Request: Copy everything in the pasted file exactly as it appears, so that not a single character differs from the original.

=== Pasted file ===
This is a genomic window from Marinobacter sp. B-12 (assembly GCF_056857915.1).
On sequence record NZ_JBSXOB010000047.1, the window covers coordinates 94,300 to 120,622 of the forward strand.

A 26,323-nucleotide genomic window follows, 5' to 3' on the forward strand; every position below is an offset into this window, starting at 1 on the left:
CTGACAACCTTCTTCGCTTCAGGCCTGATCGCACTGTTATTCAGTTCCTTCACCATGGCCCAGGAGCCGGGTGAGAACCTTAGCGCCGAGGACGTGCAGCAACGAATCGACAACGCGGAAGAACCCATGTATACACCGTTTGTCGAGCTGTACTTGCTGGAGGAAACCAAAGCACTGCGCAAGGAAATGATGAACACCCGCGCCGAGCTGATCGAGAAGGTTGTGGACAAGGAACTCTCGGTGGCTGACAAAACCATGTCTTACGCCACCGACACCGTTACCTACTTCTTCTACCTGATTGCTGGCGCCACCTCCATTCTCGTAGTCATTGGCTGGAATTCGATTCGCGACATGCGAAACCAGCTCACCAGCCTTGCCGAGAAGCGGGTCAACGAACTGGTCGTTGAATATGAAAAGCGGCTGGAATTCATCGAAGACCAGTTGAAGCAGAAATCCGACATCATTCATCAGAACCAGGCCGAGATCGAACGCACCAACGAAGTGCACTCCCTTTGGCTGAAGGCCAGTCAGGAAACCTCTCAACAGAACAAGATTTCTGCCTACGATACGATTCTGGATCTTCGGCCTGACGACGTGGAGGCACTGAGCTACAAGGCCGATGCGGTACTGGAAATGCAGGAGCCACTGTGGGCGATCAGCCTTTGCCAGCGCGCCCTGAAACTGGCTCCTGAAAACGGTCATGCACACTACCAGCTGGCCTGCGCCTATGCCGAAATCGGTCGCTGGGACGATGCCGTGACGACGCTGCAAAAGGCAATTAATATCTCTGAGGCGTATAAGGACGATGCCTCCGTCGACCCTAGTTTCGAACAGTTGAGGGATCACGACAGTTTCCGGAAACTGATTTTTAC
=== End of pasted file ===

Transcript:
This is a genomic window from Marinobacter sp. B-12 (assembly GCF_056857915.1).
On sequence record NZ_JBSXOB010000047.1, the window covers coordinates 94,300 to 120,622 of the forward strand.

A 26,323-nucleotide genomic window follows, 5' to 3' on the forward strand; every position below is an offset into this window, starting at 1 on the left:
CTGACAACCTTCTTCGCTTCAGGCCTGATCGCACTGTTATTCAGTTCCTTCACCATGGCCCAGGAGCCGGGTGAGAACCTTAGCGCCGAGGACGTGCAGCAACGAATCGACAACGCGGAAGAACCCATGTATACACCGTTTGTCGAGCTGTACTTGCTGGAGGAAACCAAAGCACTGCGCAAGGAAATGATGAACACCCGCGCCGAGCTGATCGAGAAGGTTGTGGACAAGGAACTCTCGGTGGCTGACAAAACCATGTCTTACGCCACCGACACCGTTACCTACTTCTTCTACCTGATTGCTGGCGCCACCTCCATTCTCGTAGTCATTGGCTGGAATTCGATTCGCGACATGCGAAACCAGCTCACCAGCCTTGCCGAGAAGCGGGTCAACGAACTGGTCGTTGAATATGAAAAGCGGCTGGAATTCATCGAAGACCAGTTGAAGCAGAAATCCGACATCATTCATCAGAACCAGGCCGAGATCGAACGCACCAACGAAGTGCACTCCCTTTGGCTGAAGGCCAGTCAGGAAACCTCTCAACAGAACAAGATTTCTGCCTACGATACGATTCTGGATCTTCGGCCTGACGACGTGGAGGCACTGAGCTACAAGGCCGATGCGGTACTGGAAATGCAGGAGCCACTGTGGGCGATCAGCCTTTGCCAGCGCGCCCTGAAACTGGCTCCTGAAAACGGTCATGCACACTACCAGCTGGCCTGCGCCTATGCCGAAATCGGTCGCTGGGACGATGCCGTGACGACGCTGCAAAAGGCAATTAATATCTCTGAGGCGTATAAGGACGATGCCTCCGTCGACCCTAGTTTCGAACAGTTGAGGGATCACGACAGTTTCCGGAAACTGATTTTTAC